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Many people suffer from Scoliosis, spinal asymmetry, aberrant spinal curve development, physical pain and neural pain interpretations. Our specialist trained Physical Rehabilitation clinician works in our specialist rehabilitation clinic for Cambridge based patients suferring scoliosis and spinal asymmetry with spinal pain management treatment and dynamic exercise rehabilitation therapy, for spinal pain and spinal control, and other scoliotic pain conditions, including hyper-kyphosis (mainly Scheuermann’s Kyphosis), and hyper-lordosis conditions.

Scoliosis is a tri-planar deformity which requires the most up to date training and skills in asymmetry and scoliosis assessment, stabilization, reduction and rehabilitation methods.
Our rehabilitation specialist team, work with a vast range of physical capabilities, allowing us to have very positive impact on scoliosis and asymmetry symptom sufferers. We provide some of the most effective Cambridge based Scoliosis Specific Exercise Therapy Treatments (SSET).

Our realised goal is to have a positive effect on people’s ability to work and their quality of life. Additionally, preventative interventions are important and a suggested focus.

Diagnosis

Some of the most common issues associated with or leading to diagnosis of scoliosis, scoliosis types, other spinal, trunk, and structural asymmetries, and associated singular episodes (acute), or multiple episodes (chronic), of spinal pain including neck pain, mid back pain and low back pain are:-

Asymmetry, Scoliosis, aberrant global movement patterns, nervous systems controls of the spine / pelvis / trunk, global motor controls, scoliosis and asymmetry, including that of adolescent idiopathic scoliosis (AIS), congenital scoliosis, infantile scoliosis, juvenile scoliosis, acquired scoliosis, neuromuscular scoliosis, adult idiopathic scoliosis, adult scoliosis, adult degenerative scoliosis, primary scoliosis, and all forms of structural scoliosis and all forms of functional scoliosis, reduced stability, muscle stiffness, spinal stiffness, muscle strength alterations, central co-ordination dysfunction, central co-ordination disturbance, Syndromic Scoliosis, Scheuermann’s Kyphosis, Degenerative Scoliosis (De Novo Scoliosis), asymmetric growth, neurologic abnormalities uneven shoulders, rib hump, leaning torso, adult onset scoliosis, late onset scoliosis, degeneration of the joints and discs in the spine, spinal curvature, progressive curvature, myelodysplasia, cerebral palsy, Duchenne muscular dystrophy, Freidrich ataxia, spinal muscular atrophy, secondary scoliosis, poor posture, muscle fatigue, Rett’s syndrome, Beale’s syndrome, muscular dystrophy, osteochondro-dystrophy, connective tissue disorders, early onset scoliosis, adolescent scoliosis, uneven hips, tilted head, asymmetric contour of the waist, ‘Turn Head-Adducted Hip Truncal Curvature’ (TAC) syndrome, vestibular dysfunction, structural, Non-structural, transient structural, Central co-ordination disturbance, leg length discrepancy, congenital scoliosis, malformation of the vertebrae, birth defects, spinal injuries….. The list goes on!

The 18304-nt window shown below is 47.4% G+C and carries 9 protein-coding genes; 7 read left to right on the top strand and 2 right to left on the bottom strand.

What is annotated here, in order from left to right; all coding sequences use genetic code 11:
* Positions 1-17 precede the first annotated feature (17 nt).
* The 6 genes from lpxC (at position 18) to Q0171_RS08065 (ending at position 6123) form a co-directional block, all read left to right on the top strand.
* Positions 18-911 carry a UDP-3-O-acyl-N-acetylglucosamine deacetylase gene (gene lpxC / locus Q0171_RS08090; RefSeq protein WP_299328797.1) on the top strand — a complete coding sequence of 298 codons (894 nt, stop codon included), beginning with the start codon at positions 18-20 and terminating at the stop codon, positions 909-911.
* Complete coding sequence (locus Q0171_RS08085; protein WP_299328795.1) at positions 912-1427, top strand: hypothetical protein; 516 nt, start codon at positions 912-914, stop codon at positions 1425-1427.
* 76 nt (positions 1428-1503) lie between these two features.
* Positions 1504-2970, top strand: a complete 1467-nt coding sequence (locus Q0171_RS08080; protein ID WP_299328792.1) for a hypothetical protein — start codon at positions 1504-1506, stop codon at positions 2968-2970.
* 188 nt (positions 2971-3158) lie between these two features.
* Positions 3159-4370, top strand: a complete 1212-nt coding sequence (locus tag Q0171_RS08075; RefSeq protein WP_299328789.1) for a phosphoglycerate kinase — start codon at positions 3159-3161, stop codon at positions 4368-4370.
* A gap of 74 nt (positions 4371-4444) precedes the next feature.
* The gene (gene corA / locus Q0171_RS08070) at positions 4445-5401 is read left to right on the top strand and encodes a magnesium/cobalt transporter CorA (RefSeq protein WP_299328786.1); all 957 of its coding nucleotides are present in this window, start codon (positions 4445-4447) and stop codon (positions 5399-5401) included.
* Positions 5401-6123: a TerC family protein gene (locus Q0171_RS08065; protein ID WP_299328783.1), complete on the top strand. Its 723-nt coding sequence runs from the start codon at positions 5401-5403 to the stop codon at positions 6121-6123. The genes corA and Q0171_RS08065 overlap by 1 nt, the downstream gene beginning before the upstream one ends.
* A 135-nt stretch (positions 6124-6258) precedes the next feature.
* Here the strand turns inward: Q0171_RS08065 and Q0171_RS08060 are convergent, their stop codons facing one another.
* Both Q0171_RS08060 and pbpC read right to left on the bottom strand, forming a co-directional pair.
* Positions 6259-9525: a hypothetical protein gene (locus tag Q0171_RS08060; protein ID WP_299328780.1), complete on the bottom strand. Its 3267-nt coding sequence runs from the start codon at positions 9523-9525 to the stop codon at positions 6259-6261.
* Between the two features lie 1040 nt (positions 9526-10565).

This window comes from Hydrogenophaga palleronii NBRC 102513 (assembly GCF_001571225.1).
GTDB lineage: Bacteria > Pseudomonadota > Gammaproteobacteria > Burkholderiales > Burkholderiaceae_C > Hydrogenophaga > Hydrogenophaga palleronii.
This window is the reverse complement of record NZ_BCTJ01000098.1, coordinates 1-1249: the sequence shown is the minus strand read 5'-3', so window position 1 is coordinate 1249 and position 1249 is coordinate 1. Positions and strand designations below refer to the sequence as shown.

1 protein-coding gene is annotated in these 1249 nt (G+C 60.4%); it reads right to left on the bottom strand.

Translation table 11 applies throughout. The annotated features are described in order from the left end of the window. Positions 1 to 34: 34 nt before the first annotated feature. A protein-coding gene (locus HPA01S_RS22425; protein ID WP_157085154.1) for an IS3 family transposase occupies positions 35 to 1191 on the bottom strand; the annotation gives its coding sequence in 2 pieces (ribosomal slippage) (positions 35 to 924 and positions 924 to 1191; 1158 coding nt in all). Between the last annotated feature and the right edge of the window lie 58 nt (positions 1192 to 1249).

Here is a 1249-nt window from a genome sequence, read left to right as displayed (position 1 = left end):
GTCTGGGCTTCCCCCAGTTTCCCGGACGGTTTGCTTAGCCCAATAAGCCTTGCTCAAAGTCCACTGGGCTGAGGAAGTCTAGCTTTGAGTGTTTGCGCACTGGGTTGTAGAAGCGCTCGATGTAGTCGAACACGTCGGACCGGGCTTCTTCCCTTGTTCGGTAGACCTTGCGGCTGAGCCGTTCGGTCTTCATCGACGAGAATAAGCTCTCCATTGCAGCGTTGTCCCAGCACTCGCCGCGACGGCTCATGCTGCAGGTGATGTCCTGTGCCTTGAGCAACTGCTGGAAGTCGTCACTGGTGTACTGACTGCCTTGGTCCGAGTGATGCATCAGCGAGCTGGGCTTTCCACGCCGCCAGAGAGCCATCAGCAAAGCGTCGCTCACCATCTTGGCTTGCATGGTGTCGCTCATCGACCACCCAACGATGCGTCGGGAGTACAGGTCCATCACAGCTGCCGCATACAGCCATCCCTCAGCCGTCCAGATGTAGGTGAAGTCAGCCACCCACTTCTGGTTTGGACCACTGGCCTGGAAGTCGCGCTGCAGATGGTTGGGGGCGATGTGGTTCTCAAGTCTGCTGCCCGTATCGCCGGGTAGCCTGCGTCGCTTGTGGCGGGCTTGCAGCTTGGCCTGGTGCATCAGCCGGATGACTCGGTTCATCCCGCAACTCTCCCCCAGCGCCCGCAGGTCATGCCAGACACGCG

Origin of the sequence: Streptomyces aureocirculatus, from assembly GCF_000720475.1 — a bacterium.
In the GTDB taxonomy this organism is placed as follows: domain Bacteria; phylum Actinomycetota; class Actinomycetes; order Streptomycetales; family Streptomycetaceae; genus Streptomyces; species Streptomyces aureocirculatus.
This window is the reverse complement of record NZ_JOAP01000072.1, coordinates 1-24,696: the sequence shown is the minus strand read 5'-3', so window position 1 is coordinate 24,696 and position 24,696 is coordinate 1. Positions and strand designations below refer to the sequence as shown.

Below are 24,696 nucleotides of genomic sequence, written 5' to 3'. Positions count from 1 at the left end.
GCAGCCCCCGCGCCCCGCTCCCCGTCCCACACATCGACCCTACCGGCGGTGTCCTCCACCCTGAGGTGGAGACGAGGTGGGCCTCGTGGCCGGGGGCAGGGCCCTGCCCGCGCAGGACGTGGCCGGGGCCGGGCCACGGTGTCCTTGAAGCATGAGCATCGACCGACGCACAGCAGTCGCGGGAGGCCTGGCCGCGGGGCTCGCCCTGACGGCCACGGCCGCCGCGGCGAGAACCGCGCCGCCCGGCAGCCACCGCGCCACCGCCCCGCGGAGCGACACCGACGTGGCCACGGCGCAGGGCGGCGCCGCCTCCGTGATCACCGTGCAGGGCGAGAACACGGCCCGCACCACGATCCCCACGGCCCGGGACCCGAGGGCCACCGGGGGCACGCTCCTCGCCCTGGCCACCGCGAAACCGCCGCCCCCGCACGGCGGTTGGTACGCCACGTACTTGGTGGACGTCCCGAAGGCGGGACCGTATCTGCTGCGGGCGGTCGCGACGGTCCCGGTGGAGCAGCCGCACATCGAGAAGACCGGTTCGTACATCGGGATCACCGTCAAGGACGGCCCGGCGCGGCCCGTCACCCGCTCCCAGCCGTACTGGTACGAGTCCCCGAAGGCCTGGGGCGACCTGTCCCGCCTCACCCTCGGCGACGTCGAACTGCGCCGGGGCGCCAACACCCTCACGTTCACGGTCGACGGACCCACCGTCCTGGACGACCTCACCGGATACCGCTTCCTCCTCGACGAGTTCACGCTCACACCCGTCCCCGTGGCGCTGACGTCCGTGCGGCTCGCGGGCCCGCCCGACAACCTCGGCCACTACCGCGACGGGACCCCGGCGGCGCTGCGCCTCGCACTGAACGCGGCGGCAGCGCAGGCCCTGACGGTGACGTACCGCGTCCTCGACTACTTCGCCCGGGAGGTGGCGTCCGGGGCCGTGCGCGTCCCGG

The quality of some of these diagnosis concepts, and the actual correlation to your asymmetry and scoliosis, and then the correlation between the asymmetry and other symptoms, are even more fascinating!

How This May Affect People

When this doesn’t go well, it often leads to a very dissatisfying outcome. This can manifest itself as: deconditioning, disability development, curve progression, affects to general health, depression, loss of confidence in yourself and your body, which ultimately often leads to a dependency on pain altering medications, with the possible need of surgical intervention, and in some cases poorer physical health.

So what are we to do? Are we to:- be immobile?, be mobile?, be active?, or minimally active?, train into pain (‘no pain no gain’)?, or train avoiding pain?, use medication management?, use spinal braces and whole trunk braces? use massage?, use spinal manipulation?, Osteopathy or chiropractic or physiotherapy?, use prescriptive exercise?, regular treatments or minimal treatments?, use surgical intervention? or avoid surgery?, have imaging or not to have imaging?, should we focus on structure or function?, or is it just age?!!! 

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Michael has been the only person able to fix me! I have had over 13 years of widespread joint pain including my whole spine. I had undergone numerous diagnostic investigations and was constantly told that there was nothing wrong. I steadily increased my pain medication to try to ‘deal’ with the pain. Eventually I was taking over 40 pills a day and wearing pain relief patches on my skin. I couldn’t sleep, read, think properly, and I was just about maintaining my role as a teacher. I had no life outside of work as I was too shattered and down to do anything.